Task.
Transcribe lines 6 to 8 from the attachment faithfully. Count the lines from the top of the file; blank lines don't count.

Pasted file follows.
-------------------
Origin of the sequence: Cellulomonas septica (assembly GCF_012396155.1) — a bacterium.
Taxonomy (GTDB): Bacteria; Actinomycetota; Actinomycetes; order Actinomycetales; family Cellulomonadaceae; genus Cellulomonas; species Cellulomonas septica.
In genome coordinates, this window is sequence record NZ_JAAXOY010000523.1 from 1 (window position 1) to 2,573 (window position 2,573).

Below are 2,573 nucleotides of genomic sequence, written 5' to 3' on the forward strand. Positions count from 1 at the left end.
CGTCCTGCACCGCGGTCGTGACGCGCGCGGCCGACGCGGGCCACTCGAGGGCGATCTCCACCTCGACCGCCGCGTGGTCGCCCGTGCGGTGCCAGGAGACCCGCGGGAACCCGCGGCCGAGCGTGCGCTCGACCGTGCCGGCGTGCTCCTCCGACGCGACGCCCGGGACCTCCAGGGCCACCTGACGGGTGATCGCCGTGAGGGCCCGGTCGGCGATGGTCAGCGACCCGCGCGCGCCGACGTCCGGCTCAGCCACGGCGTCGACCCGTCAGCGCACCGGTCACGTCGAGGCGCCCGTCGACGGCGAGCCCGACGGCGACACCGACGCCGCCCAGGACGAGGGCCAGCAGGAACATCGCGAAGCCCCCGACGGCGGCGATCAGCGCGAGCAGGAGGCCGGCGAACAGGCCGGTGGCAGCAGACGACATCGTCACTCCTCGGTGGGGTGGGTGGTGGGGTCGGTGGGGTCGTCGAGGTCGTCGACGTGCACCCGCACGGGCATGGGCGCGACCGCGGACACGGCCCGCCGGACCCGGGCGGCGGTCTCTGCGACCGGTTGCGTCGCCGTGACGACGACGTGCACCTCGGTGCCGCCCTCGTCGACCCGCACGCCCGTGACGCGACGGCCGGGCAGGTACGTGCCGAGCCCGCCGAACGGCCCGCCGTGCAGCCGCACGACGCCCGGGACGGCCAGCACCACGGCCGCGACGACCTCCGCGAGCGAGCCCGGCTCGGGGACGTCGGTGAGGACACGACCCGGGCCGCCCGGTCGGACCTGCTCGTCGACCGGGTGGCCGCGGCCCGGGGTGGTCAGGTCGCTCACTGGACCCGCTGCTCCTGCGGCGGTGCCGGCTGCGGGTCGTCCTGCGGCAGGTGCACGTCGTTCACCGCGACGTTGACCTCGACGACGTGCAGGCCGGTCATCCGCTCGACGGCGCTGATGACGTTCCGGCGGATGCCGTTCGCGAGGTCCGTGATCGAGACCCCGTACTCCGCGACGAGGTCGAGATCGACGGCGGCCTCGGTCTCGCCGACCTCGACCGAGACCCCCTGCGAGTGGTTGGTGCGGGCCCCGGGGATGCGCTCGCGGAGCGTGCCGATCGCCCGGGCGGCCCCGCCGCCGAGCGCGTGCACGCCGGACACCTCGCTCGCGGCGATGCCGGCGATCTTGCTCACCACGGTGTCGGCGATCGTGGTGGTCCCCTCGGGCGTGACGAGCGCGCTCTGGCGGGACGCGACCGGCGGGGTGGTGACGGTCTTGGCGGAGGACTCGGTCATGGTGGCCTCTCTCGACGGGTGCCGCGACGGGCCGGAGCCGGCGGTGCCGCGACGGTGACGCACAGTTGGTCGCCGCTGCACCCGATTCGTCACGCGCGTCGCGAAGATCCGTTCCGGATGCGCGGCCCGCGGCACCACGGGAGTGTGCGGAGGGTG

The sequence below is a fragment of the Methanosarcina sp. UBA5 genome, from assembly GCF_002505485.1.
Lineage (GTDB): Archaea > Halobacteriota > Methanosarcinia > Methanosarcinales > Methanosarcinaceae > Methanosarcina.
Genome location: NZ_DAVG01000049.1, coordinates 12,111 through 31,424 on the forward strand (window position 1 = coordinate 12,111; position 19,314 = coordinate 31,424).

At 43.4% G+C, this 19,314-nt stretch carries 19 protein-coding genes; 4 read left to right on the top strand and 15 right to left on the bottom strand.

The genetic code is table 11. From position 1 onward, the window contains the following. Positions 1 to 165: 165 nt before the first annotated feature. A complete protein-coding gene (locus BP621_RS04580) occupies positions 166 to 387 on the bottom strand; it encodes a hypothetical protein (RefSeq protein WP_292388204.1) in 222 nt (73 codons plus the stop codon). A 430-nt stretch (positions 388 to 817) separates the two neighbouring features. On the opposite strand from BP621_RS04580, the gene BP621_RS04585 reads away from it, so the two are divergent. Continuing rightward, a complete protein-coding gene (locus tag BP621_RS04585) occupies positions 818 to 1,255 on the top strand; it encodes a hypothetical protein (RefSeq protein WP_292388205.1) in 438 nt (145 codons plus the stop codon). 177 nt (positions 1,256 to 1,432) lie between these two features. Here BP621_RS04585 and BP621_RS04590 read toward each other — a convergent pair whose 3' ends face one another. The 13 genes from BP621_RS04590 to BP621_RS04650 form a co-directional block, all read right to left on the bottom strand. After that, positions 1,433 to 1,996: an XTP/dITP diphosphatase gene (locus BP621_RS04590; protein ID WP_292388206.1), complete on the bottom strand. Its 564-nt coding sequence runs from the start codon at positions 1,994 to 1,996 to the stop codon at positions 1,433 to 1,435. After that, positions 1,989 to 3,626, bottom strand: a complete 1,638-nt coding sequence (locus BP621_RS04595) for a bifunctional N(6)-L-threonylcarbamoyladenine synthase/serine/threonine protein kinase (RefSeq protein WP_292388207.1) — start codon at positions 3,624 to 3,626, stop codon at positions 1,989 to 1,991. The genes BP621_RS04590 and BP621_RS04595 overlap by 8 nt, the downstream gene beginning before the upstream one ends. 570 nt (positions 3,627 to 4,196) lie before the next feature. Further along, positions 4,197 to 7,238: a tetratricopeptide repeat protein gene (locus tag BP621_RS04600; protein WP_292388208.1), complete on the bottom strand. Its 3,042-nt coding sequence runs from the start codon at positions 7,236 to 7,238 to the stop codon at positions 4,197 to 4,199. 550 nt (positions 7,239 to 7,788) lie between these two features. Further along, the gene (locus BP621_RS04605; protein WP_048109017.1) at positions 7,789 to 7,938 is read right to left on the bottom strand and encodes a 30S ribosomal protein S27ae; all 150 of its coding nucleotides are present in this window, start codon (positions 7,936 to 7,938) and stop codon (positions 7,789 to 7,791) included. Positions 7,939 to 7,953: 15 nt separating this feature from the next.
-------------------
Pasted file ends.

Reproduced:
The sequence below is a fragment of the Methanosarcina sp. UBA5 genome, from assembly GCF_002505485.1.
Lineage (GTDB): Archaea > Halobacteriota > Methanosarcinia > Methanosarcinales > Methanosarcinaceae > Methanosarcina.
Genome location: NZ_DAVG01000049.1, coordinates 12,111 through 31,424 on the forward strand (window position 1 = coordinate 12,111; position 19,314 = coordinate 31,424).